She accepted now that her old life was gone and she 'needed to rebuild her life - find out who she was again'. After 10 months of surgery and a long period of physio she started doing things she never thought possible. She learned how to fly an aeroplane and earned a pilot's licence. By accepting that falling over was inevitable, she learned how to ski. Despite her family being besides themselves with fear, she also decided to parachute from a plane at 10,000 feet. She says that by grabbing every opportunity she could, each one restored a piece of the confidence that was stolen from her on the day of the bombings.
She did however continue to mourn her old life, often in the smallest of things, like running for a bus or wearing a good pair of high heeled shoes. But she was making new memories too, so she consoled herself with 'glass-half-full thoughts like I may not be able to run for a bus, but I can fly a plane'.
Even though her beloved husband Nick and her son Oscar (now 10) are her world she also needed goals to focus on - so she started playing sitting volleyball for her local team. She says it was her teammates, also amputees, who were her inspiration to dream a new life. Martine says they would laugh and mickey-take non-stop. It was their political incorrectness and dark humour, together with the power of sport, that really helped the healing process.
With a newly fired spirit, in 2010 Martine tried out for the GB women's sitting volleyball team and on July 7, exactly five years after the bombings, she was on her way to America to take part in her first tournament. Two years later, in what was a fitting tribute to her joy at the news of London hosting the games seven years earlier and her remarkable resilience and determination, she was on the Team GB Paralympic sitting volleyball team at London 2012 with her family and friends, and thousands more, cheering her on.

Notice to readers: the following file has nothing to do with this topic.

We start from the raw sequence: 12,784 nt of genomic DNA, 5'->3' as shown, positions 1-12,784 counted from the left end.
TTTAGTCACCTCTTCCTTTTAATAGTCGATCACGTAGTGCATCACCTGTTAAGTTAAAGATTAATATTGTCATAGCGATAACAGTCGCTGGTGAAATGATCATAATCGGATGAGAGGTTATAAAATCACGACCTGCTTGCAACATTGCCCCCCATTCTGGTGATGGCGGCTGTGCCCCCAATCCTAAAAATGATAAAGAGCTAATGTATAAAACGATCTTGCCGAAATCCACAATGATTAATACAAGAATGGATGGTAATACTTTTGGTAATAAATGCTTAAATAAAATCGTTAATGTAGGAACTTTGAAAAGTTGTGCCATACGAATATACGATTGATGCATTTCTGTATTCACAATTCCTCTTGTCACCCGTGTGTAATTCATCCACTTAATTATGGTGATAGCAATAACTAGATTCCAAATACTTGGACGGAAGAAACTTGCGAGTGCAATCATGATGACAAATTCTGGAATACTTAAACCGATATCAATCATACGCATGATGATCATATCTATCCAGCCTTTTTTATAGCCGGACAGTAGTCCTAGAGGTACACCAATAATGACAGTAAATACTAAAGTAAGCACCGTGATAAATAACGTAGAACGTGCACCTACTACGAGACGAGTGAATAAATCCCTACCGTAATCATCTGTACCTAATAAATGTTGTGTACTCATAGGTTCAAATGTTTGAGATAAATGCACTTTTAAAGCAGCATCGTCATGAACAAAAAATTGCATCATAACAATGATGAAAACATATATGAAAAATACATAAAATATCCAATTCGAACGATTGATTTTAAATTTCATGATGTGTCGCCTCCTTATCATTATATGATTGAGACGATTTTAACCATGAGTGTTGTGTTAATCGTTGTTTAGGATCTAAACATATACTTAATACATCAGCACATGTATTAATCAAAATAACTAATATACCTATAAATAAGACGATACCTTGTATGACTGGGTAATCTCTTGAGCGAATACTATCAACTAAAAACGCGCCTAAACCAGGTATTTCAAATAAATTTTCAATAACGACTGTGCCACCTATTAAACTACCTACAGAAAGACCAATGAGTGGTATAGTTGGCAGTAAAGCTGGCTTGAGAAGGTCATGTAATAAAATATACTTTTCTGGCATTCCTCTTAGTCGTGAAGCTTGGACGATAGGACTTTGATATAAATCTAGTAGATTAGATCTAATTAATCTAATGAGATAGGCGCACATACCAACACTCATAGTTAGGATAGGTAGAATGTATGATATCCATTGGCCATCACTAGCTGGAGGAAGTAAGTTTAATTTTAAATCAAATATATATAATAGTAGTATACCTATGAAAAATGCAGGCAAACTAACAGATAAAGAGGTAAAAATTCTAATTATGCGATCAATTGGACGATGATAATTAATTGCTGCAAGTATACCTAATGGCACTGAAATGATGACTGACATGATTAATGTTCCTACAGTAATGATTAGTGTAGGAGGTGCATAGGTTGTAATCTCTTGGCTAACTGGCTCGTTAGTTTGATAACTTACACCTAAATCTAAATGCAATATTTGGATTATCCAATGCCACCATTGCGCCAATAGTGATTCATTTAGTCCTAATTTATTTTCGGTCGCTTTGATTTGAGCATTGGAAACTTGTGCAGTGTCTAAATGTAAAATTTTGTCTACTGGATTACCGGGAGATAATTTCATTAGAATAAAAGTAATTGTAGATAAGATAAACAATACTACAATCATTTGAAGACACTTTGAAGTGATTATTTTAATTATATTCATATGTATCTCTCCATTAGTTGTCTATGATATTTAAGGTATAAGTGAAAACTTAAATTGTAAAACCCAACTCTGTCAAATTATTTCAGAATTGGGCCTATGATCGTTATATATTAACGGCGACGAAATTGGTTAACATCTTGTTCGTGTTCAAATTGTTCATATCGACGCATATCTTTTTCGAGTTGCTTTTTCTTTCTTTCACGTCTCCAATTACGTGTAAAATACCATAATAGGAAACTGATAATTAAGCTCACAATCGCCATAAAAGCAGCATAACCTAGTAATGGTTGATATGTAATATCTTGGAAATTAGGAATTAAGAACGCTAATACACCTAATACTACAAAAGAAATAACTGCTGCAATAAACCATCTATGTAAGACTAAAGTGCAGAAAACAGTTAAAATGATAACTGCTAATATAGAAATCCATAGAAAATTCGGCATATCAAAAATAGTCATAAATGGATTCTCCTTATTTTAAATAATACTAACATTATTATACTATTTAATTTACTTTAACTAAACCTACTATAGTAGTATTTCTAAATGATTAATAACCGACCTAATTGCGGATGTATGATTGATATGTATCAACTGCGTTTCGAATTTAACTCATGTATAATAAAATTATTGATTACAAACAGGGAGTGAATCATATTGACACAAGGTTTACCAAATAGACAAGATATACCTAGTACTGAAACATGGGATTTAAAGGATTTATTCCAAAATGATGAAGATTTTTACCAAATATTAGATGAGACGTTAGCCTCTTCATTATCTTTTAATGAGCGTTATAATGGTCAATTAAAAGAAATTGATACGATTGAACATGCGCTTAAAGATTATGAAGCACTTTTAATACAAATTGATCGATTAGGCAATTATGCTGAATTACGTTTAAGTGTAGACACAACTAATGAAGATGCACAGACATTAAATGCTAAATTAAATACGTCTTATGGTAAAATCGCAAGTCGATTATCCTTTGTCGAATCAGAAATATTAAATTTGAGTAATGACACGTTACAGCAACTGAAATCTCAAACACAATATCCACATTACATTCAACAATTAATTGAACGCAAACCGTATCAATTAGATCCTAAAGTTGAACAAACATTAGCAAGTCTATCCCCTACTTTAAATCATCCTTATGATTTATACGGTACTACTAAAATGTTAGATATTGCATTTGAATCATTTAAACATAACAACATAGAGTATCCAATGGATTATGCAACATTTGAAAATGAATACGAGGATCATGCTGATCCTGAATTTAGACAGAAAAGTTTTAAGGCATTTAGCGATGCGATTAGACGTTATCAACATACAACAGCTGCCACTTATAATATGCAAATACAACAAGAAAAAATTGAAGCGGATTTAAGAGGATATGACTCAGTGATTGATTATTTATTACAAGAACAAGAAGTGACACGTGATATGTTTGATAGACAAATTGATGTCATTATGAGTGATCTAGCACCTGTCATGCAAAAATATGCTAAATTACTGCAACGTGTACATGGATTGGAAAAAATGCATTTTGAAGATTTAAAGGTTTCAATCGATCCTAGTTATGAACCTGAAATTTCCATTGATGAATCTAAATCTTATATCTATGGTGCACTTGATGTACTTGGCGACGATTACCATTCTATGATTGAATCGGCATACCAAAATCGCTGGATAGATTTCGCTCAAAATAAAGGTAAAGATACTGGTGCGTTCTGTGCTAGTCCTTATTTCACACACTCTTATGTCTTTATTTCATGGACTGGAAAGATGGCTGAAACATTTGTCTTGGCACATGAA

Martine became team captain, but due to funding issues British Volleyball decided not to send a team to the following Paralympics in Rio. Instead she attended the 2016 games as a roving reporter for Channel 4 and went on to present other high-profile sporting events like the Invictus Games for the BBC.
In 2012 she was honoured with the Helen Rollason Award for Outstanding Achievement in the Face of Adversity in the BBC Sports Personality of the Year ceremony. In 2015 the Independent voted her one of the '50 most powerful women in British Sport' and in 2016 she was awarded an MBE by the Princess Royal for services to sport and her work as a role model to amputee athletes.
Today, Martine holds on to the firm belief that 'something good can come out of something bad' and says that with the right mental attitude, support and love anyone can conquer dark days. Her extraordinary courage and unbroken spirit is an inspiration to thousands as she shares the story of her journey from despair to determination by giving talks - on occasion to as many as 13,000 at the O2 and Wembley. She also chooses to help others by spending her time mentoring those in hospital who have lost limbs.
Read about Martine Wright's extraordinary achievements in her autobiography, Unbroken: My story of survival from 7/7 Bombings to Paralympic success, published by Simon and Schuster. In the inspirational book she documents seven people's experiences of the 7/7 bombings and discusses the power of her lucky number 7.